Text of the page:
The World Bank Group has approved an investment package of $794.5 million for the Nachtigal Hydropower project in Cameroon, to help the country reach its goal of providing access to electricity for 88% of its people by 2022.
“This investment in clean energy is key to lowering the cost of electricity and ensuring that Cameroon’s economy is competitive. The Nachtigal Project is one of the very few public-private partnership (PPP) hydropower projects in sub-Saharan Africa that will accelerate Cameroon’s realisation of its development goals, including poverty reduction,” said Elisabeth Huybens, World Bank country director for Cameroon.
The Nachtigal Hydropower project builds on a sustained, 20-year engagement in the energy sector by the World Bank Group in Cameroon.
Once completed, it is expected to increase the country’s electricity generating capacity by 30% and provide greater opportunities for the poor, who are disproportionately excluded from economic activities due to inadequate power supply.
Attracting private sector investment
The bank noted that over the past two decades, Cameroon has embarked on a series of sector reforms in the power sector to enhance financial viability and attract private sector investment. Read more: Cameroon on course with 15MW hydroelectrical power dam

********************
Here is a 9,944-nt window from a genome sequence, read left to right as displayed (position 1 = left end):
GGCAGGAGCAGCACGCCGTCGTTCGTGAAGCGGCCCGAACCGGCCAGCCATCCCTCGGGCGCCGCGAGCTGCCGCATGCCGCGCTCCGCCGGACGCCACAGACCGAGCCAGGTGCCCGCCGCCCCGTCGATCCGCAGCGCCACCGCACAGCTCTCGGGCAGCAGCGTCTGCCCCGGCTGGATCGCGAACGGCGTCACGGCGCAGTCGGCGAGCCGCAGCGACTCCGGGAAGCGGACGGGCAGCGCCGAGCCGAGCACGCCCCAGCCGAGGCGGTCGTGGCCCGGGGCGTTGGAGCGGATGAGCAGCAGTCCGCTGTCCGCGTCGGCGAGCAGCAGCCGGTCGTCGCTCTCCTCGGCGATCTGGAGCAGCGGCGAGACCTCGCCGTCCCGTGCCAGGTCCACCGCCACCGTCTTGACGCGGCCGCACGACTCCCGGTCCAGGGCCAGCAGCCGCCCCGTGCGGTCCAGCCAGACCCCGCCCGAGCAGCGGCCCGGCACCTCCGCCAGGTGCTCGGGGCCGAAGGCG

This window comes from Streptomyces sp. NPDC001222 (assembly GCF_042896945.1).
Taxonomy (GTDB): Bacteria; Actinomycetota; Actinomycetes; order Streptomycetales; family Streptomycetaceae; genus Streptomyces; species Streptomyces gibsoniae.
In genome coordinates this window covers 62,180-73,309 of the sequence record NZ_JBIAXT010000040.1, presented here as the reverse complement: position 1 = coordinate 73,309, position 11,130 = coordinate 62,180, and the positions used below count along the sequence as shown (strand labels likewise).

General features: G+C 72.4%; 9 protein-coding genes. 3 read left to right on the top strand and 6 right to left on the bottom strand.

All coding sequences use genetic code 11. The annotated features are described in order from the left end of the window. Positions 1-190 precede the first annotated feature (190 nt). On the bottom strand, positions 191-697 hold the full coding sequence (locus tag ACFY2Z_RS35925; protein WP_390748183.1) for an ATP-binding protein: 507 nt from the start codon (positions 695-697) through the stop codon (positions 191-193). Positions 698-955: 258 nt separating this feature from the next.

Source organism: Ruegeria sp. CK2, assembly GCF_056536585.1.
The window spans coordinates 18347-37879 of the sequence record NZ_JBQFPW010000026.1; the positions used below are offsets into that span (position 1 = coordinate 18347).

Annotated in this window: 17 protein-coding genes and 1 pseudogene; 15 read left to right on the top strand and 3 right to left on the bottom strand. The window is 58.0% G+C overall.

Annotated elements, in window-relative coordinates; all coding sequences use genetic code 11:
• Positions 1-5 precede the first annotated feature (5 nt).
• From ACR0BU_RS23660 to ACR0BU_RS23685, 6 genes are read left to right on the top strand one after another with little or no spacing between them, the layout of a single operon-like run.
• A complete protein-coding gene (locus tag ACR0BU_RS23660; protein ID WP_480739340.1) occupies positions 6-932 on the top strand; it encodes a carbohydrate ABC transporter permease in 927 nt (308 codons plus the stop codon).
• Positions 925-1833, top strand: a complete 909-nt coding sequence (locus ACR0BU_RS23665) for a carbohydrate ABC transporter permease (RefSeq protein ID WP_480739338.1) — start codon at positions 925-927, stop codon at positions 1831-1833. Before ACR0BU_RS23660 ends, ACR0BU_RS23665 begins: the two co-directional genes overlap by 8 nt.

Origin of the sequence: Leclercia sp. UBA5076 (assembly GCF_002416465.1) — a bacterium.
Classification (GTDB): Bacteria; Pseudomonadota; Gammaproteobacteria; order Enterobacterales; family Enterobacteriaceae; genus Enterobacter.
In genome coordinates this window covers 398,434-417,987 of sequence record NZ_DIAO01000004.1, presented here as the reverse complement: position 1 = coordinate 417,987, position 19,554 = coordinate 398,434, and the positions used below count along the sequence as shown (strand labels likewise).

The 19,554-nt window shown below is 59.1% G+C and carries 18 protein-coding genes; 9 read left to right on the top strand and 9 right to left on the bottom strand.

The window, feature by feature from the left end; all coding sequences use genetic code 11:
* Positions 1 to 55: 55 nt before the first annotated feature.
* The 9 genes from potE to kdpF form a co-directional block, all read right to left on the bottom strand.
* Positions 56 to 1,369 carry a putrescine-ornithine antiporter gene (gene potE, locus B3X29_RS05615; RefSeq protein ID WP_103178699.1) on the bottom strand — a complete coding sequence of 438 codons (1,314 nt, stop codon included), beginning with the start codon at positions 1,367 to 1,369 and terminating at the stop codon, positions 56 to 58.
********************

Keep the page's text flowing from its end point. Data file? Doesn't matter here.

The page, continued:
Reflecting an integrated approach to maximising finance for development, the World Bank has been instrumental in securing private finance for the Nachtigal Hydropower Project.
Guarantees amounting to $300 million from the International Bank for Reconstruction and Development (IBRD), guarantees worth $262.5 million from the Multilateral Investment Guarantee Agency (MIGA) and equity totaling $70 million, loans worth $152 million, and currency risk management swaps from the International Finance Corporation (IFC) have been brought together in a package to bring sustainable private sector solutions to the infrastructure sector.
“By working for almost five years as co-developer of the project, the Nachtigal HPP is a great example of how IFC is using InfraVentures to help projects become reality in Africa. In addition, as Global Coordinator of the Project’s senior debt, IFC has mobilised the entire debt package, including senior loans from development finance institutions and local commercial banks of around €735 million ($ 859 million equivalent),” said Oumar Seydi, IFC director for Africa.